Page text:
ATIBAIA, Brazil -- It didn’t matter that I had flown in a micro-light aircraft with Dutch oil engineer Wilfred Van Beek once before, or that I remembered just how abruptly the trike – as pilots call it - would lurch up of the dirt runway into the air. I still clenched up with fear under its giant wing, feeling horribly exposed. Just a seatbelt around my waist, my feet on a metal stirrup, a propeller whirring just inches behind me. Above, below, and around me only sky.
But pre-flight nerves had been overcome by journalistic curiosity. Aside from the scientists and specialists I would be talking to, what better way to illustrate the scale of the drought hitting São Paulo than to fly low over the dried up, five-reservoir water system that supplies 6.5 million people in South America’s biggest city?
Van Beek has been flying over these reservoirs for a few years now. Since last summer’s rains failed to fall, he has been watching them dry up.
Micro-light flying is what he does for fun, when he is not drilling for oil on Brazil’s offshore rigs, and he has over a thousand hours as a pilot. In 2010, he and his Brazilian wife Fabiana flew all over Brazil, from its deep South to the Amazon, landing on roads, cattle ranches, even a dried-out lake bed. He detailed the journey in this blog – http://www.matomar.com/
That experience provided some reassurance as we swept up to 1,500 feet, on what essentially is a flying tricycle suspended under a kite, bouncing and buffeted in the hot air thermals rising above the ground. Van Beek apologized calmly for the turbulence on the radio, as he controlled the trike with a horizontal bar that moved the wing, occasionally glancing at his instruments and talking to air traffic control.
As we climbed, the turbulence lessened. A bird hovered 50 feet below us and as the rolling, green hills of São Paulo state stretched out in front, a sense of peace overcame the fear. For some reason – perhaps the sound of the propeller - I recalled a phrase from Meryl Streep, when she flew for the first time in a biplane in the film Out of Africa, based on Isak Dinesen’s memoir. “A glimpse of the world through God's eye,” Streep says. “And then I thought, ‘Yes, I see. This is the way it was intended.’”
Reservoirs like Jaguari and Jacareí used to be lush, verdant places - playgrounds for the luxury houses built on the water's edge. “Beautiful lakes, people on jet-skis, boating, fishing,” Van Beek said later. Not any more. As he banked tightly over Jaguari for the second time so I could get a shot of a marooned boat, much of it was just mud and rock and stagnant brown puddles. Wooden jetties stretched uselessly out onto exposed red earth where the water had receded. But the swimming pools of the luxury houses they belonged to were still full.
We flew over two heavily depleted reservoirs and one slightly fuller one, Cachoeira, that morning, and another, Atibainha, later in the afternoon. Even that looked like a bath full of water that someone had pulled the plug out of, leaving a tide mark of ugly red soil exposed beneath the grass and trees.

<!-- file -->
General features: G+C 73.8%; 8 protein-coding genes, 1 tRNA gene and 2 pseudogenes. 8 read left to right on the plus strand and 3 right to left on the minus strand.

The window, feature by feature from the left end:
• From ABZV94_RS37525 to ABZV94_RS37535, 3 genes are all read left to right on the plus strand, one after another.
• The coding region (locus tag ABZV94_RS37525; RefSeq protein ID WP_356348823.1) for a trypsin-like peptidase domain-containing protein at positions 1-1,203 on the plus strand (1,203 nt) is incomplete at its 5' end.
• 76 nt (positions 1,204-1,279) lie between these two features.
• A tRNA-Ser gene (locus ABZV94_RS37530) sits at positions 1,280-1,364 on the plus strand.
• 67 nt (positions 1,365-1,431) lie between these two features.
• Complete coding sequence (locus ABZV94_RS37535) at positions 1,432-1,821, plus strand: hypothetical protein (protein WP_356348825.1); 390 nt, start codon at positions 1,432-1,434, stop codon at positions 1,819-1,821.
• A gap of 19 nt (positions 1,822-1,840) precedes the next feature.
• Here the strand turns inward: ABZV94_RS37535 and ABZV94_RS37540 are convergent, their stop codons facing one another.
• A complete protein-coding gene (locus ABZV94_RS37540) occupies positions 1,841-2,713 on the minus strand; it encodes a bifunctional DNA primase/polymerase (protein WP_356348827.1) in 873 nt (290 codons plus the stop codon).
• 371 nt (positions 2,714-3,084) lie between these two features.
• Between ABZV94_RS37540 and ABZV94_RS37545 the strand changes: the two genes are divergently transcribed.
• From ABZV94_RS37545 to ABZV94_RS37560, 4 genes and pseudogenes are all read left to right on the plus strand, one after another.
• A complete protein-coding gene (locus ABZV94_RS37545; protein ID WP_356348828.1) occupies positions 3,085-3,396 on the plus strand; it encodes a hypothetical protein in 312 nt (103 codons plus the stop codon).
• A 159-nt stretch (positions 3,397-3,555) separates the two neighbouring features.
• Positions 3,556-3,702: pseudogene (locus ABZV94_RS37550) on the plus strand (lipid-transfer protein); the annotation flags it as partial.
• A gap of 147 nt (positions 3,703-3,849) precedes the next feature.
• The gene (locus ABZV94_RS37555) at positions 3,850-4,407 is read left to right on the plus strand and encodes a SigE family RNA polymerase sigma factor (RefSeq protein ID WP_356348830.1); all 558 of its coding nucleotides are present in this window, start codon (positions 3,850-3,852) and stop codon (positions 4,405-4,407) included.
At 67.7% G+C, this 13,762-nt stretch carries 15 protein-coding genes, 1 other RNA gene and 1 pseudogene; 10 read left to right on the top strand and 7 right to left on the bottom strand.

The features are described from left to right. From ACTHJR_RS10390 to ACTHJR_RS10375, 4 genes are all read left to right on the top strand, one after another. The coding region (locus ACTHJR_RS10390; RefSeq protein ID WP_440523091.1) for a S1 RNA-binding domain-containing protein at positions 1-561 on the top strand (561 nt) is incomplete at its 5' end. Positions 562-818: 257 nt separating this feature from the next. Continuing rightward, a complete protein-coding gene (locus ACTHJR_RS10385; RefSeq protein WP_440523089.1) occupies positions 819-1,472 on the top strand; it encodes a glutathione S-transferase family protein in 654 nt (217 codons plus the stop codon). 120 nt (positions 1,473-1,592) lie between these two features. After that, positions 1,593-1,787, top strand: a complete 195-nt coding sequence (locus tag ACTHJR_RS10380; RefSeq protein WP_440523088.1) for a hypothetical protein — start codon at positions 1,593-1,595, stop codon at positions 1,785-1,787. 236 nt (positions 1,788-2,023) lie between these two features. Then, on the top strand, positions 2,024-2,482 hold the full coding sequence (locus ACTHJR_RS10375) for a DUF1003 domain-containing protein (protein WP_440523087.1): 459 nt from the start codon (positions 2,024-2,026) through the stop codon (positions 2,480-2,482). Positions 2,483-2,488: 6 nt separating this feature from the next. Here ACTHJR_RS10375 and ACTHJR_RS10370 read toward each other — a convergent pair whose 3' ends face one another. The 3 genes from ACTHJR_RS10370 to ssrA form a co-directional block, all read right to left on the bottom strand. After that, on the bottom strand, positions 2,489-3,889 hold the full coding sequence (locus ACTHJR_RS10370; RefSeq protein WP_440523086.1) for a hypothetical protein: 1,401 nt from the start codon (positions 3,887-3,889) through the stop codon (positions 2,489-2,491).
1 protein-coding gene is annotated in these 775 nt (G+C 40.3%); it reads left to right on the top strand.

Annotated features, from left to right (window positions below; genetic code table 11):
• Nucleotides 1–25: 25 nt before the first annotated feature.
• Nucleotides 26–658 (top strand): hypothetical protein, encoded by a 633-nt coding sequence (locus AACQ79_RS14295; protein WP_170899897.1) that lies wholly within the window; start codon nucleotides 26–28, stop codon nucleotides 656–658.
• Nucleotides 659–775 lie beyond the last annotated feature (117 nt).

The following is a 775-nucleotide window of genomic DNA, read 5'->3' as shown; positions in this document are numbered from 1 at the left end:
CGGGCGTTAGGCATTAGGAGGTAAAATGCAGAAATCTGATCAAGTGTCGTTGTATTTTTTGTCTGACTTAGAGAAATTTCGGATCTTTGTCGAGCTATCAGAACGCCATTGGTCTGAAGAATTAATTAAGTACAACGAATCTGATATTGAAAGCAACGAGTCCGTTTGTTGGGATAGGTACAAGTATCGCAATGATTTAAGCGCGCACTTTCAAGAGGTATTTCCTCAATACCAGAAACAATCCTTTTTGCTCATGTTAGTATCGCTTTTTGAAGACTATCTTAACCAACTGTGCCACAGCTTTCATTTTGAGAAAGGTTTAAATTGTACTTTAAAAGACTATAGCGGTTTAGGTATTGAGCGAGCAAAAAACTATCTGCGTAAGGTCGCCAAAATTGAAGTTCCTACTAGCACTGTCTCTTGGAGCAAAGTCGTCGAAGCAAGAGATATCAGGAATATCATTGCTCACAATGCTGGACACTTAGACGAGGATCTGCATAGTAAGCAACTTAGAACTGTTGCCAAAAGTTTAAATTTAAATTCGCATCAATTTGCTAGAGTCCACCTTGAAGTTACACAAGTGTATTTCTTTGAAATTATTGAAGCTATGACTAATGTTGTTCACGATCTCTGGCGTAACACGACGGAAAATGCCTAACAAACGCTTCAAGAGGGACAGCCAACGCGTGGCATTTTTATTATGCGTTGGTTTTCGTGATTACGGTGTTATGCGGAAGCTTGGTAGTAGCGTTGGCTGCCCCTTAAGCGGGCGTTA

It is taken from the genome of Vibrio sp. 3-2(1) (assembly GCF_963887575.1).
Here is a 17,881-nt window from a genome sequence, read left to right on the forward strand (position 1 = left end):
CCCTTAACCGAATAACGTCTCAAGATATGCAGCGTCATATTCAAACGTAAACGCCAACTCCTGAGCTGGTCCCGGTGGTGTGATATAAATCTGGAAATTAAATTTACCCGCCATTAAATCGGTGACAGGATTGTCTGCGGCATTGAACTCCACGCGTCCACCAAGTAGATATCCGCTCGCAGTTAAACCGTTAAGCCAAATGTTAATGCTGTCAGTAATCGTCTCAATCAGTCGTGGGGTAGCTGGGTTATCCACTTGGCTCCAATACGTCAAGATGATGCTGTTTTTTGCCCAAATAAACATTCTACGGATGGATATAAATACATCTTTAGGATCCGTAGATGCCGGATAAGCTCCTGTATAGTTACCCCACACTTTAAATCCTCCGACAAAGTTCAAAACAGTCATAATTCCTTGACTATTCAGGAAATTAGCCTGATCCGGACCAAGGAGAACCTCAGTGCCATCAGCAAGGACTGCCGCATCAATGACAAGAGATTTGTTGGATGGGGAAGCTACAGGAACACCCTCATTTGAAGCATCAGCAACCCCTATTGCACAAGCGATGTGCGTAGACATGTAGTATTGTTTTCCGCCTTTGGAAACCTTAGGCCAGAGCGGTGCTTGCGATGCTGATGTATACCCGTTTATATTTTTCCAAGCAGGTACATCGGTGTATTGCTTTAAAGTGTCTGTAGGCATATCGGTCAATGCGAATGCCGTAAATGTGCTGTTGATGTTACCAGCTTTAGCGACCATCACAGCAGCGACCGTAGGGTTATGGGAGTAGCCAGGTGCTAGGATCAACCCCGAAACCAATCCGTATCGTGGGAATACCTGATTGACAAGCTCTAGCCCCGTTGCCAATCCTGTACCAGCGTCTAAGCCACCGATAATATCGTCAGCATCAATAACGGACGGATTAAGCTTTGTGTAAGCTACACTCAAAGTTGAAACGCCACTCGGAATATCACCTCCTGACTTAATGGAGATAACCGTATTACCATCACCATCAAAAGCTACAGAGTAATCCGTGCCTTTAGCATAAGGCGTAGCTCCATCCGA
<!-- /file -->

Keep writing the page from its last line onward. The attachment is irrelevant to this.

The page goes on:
Collectively, these reservoirs had around 10 percent of their capacity. It seemed pitifully little to supply half of a city as big as São Paulo. I lived in the city for four and a half years before moving to Rio in 2012 but never got used to the scale of the megalopolis. Riding into town on a bus next morning in rush-hour traffic, its endless forests of ugly, concrete buildings and rivers of roaring traffic felt relentless, daunting, unforgiving. Not a good place to run out of water.
The city center teemed with people. Everyone had a water shortage story. “There is water from 6 a.m. to 5 p.m., and then no more,” said Lucinaira Sousa, 32, who lives in the outlying city of Guarulhos. “The water problem has got worse.” In Casa Verde the water cut off regularly. In Brás tap flow regularly weakened to a trickle, said Pedro Dias, 54, a taxi driver willing to drive me out to Jardim Damasceno, a district within the Brasilândia neighborhood, on the very northern edge of the city.
Poor, outlying suburbs like this, called periferia in Brazil, have been worst hit by water shortages. As we edged further into winding, narrow, hilly streets beside the jumble of shacks and tumbledown houses of an enormous favela, Dias said he was nervous. Like much of the periferia, Brasilândia has a reputation for violent crime. Favelas are often run by drug gangs who post look-outs. Dias used to live in a nearby area. He would not have gone there at night.
“If you had been Brazilian, I wouldn’t have taken you,” Dias said. He would have suspected he was being lured out to be robbed. He was the second taxi driver I met in two days with a story about being assaulted at gunpoint. It wasn’t fun, he said. But what can you do?
A church hall beside the favela in Jardim Damasceno, where local health visitors were taking residents through a fitness class, felt safe – although locals described the drug trade as a big problem. As is so often the case in Brazil, the people I met were receptive, curious and friendly as they gathered round on plastic chairs to talk about the water shortage. It took some explaining to get over the concept that I was a foreign journalist from a foreign newspaper, not someone from the water company. They couldn’t quite grasp why I had chosen this church hall, their humble, neglected neighborhood.
In densely populated periferia like this, there is little open space and nowhere else to get your water. It contrasted vividly to the "aeronautical condominium" where Wilfred Van Beek, as a foreign oil engineer, and his family can afford to live, deep in the countryside. Surrounded by green hills, it has a private grass runway. Many of his neighbors are airline pilots who keep single-engine planes in a communal hanger. There is no issue with water supply. Like most of the residents, Van Beek has dug his own well.